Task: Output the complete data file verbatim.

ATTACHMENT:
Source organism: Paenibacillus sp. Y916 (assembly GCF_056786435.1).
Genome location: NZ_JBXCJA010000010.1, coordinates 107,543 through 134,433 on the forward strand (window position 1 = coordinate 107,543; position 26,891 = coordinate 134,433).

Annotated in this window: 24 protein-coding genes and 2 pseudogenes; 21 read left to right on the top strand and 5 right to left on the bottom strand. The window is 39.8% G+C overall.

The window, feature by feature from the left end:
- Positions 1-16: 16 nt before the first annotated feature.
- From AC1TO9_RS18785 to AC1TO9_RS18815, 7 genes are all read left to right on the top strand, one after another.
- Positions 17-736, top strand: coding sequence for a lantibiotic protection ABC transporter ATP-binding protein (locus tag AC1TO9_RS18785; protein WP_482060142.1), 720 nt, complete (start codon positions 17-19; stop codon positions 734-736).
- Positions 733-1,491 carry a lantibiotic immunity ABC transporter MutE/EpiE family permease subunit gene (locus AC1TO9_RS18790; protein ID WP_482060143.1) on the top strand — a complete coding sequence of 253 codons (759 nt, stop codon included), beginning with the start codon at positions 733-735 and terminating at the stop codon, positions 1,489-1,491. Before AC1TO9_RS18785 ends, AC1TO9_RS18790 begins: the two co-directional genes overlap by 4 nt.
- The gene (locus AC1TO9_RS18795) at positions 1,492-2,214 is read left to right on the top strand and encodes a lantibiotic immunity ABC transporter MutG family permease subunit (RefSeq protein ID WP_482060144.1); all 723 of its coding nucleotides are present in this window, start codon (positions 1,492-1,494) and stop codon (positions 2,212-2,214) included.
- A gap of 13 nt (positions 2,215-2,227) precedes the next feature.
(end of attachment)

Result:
Source organism: Paenibacillus sp. Y916 (assembly GCF_056786435.1).
Genome location: NZ_JBXCJA010000010.1, coordinates 107,543 through 134,433 on the forward strand (window position 1 = coordinate 107,543; position 26,891 = coordinate 134,433).

Annotated in this window: 24 protein-coding genes and 2 pseudogenes; 21 read left to right on the top strand and 5 right to left on the bottom strand. The window is 39.8% G+C overall.

The window, feature by feature from the left end:
- Positions 1-16: 16 nt before the first annotated feature.
- From AC1TO9_RS18785 to AC1TO9_RS18815, 7 genes are all read left to right on the top strand, one after another.
- Positions 17-736, top strand: coding sequence for a lantibiotic protection ABC transporter ATP-binding protein (locus tag AC1TO9_RS18785; protein WP_482060142.1), 720 nt, complete (start codon positions 17-19; stop codon positions 734-736).
- Positions 733-1,491 carry a lantibiotic immunity ABC transporter MutE/EpiE family permease subunit gene (locus AC1TO9_RS18790; protein ID WP_482060143.1) on the top strand — a complete coding sequence of 253 codons (759 nt, stop codon included), beginning with the start codon at positions 733-735 and terminating at the stop codon, positions 1,489-1,491. Before AC1TO9_RS18785 ends, AC1TO9_RS18790 begins: the two co-directional genes overlap by 4 nt.
- The gene (locus AC1TO9_RS18795) at positions 1,492-2,214 is read left to right on the top strand and encodes a lantibiotic immunity ABC transporter MutG family permease subunit (RefSeq protein ID WP_482060144.1); all 723 of its coding nucleotides are present in this window, start codon (positions 1,492-1,494) and stop codon (positions 2,212-2,214) included.
- A gap of 13 nt (positions 2,215-2,227) precedes the next feature.